High Sierra Trail above Middle Fork Kaweah River, Sequoia National Park.
Featured

Backpacking Sequoia National Park

Jagged peaks, crystalline lakes, giant sequoias, and some of the most amazing campsites in America—that’s what you find on this big loop through Sequoia National Park.

Backpacking Sequoia National Park
Ouzel Lake, Rocky Mountain National Park.
Featured

Backpacking Rocky Mountain National Park

Sometimes a backpacking trip with kids starts all wrong—and ends all right. The 5 rules about getting kids outdoors that I broke in Rocky Mountain National Park.

Backpacking Rocky Mountain National Park
Boulder Chain Lakes, White Cloud Mountains, Idaho.
Featured

A Long Walk Through Idaho’s White Clouds

What’s the meaning of wilderness today? Finding the answer to that question on a one-day, 28-mile hike through Idaho’s White Cloud Mountains.

A Long Walk Through Idaho’s White Clouds

Latest Posts

View More »
October 15, 2014 Highline Trail, Glacier National Park, Montana.

Ask Me: If I Have One Day in Glacier National Park, What Hike Should I Take?

In Ask Me, Hiking, National Park Adventures, Trail Running   |   Tagged , , , , , , , , , ,   |   1 Comment

Hi, Michael,

I found your blog through your “5 Perfect (Big) Days in Glacier National Park” post–fantastic-sounding hikes. If you have some time, I was looking for advice for an upcoming trip. I am traveling to Great Falls, Montana, soon for work, and I’ll have one day to explore Glacier National Park: Friday, Oct. 17. Of course one day is not enough, but these are my circumstances. Anyway, my main question: What would you recommend for an eager hiker with one day to spend in paradise? Are there trails with a high wow-factor you can recommend that are likely to be open, even if the high country is snowed in? Continue reading →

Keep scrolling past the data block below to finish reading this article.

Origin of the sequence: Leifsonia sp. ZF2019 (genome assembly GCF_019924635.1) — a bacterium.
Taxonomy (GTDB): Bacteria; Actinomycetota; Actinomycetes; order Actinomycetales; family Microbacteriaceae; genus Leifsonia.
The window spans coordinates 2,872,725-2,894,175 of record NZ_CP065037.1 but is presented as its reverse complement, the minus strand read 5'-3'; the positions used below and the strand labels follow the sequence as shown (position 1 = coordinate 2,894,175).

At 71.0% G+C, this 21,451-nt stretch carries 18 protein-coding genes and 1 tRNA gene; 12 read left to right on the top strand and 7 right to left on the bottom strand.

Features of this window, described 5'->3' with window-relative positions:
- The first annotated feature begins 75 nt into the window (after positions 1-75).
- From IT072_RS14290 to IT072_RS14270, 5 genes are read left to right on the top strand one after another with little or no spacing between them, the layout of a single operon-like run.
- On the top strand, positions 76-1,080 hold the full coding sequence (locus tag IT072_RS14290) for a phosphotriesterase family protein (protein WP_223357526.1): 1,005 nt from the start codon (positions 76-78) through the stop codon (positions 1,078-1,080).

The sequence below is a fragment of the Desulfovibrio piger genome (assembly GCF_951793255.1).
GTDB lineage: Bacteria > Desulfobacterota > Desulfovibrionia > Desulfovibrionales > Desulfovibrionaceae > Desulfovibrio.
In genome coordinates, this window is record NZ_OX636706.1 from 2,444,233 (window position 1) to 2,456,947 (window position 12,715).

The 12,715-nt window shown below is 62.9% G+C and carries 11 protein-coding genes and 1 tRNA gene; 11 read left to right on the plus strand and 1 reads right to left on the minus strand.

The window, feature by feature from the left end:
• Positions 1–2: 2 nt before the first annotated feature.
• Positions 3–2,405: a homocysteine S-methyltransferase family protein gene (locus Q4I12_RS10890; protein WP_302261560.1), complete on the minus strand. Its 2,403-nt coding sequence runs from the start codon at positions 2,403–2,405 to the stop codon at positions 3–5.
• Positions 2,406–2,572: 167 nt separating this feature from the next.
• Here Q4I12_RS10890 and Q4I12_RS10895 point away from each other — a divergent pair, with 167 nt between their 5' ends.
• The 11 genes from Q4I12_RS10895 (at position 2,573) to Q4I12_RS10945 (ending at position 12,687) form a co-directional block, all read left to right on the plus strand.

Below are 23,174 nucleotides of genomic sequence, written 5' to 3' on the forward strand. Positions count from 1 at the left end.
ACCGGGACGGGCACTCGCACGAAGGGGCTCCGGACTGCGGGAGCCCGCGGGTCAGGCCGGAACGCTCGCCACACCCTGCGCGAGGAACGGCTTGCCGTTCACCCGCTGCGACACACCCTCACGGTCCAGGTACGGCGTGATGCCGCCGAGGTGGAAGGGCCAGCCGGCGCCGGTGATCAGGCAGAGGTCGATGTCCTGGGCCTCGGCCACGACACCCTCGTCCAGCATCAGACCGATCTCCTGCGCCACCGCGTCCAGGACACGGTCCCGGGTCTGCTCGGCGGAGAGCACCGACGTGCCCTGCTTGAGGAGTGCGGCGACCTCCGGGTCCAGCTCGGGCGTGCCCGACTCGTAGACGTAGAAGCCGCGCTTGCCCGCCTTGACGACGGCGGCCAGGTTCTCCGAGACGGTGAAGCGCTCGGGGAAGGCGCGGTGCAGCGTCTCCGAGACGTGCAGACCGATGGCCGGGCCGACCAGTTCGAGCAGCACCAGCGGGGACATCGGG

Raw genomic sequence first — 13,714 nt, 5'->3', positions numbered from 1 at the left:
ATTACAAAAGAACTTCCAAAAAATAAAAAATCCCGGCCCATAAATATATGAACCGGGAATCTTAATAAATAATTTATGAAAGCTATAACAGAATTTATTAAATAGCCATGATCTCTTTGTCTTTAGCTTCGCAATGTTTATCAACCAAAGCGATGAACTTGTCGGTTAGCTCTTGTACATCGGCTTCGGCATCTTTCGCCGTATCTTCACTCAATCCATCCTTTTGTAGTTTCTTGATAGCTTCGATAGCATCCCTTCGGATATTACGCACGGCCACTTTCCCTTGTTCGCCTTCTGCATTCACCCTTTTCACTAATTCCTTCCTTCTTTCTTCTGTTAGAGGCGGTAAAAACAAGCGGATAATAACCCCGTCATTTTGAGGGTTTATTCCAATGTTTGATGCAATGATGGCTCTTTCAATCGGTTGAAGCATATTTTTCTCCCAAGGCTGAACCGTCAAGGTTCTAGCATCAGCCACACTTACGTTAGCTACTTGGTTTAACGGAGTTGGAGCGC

Review: Clothing That Helps Me Run and Hike Farther

October 14, 2014  |  In Gear Reviews   |   Tagged , , , , , , , , , , , , , , , , , ,   |   Leave a comment
Opedix Knee-Tec Tights

Opedix Knee-Tec Tights

Compression Apparel
Bioskin Compression Shorts
$95, 7 oz. (medium)
Sizes: S-XXL

Bioskin Calf Skin Sleeves
$65/pair, $35/one, 3 oz. (XL pair)
Sizes: S-XXL (The size range fits calves with a widest-point circumference of 11 to 20 ins.)
bioskin.com

Opedix Knee-Tec Tights
$225, 10 oz. (men’s medium)
Sizes: men’s S-XXL, women’s XS-XL
opedix.com

Well into the descent off 9,860-foot McGown Peak in Idaho’s Sawtooths—a dayhike of about 11 miles and more than 3,300 vertical feet, mostly off-trail with 1,000 feet of third-class scrambling and steep scree running—I turned to my climbing partner and said, “My legs feel great.” I’d like to believe that’s because I’m in such incredible physical condition that climbing a rugged peak does not even begin to fatigue my leg muscles. But the reason I felt so fresh at that point was because of what I was wearing below the waist: Opedix Knee-Tec Tights. I’ve been using compression apparel—shorts, tights, socks, and calf sleeves—for a few years, and I’ve found I can trail run and hike farther before getting tired, and feel better that evening and the next day. Clothing that does that almost seems like cheating—but I’ll take any advantage I can find. Continue reading →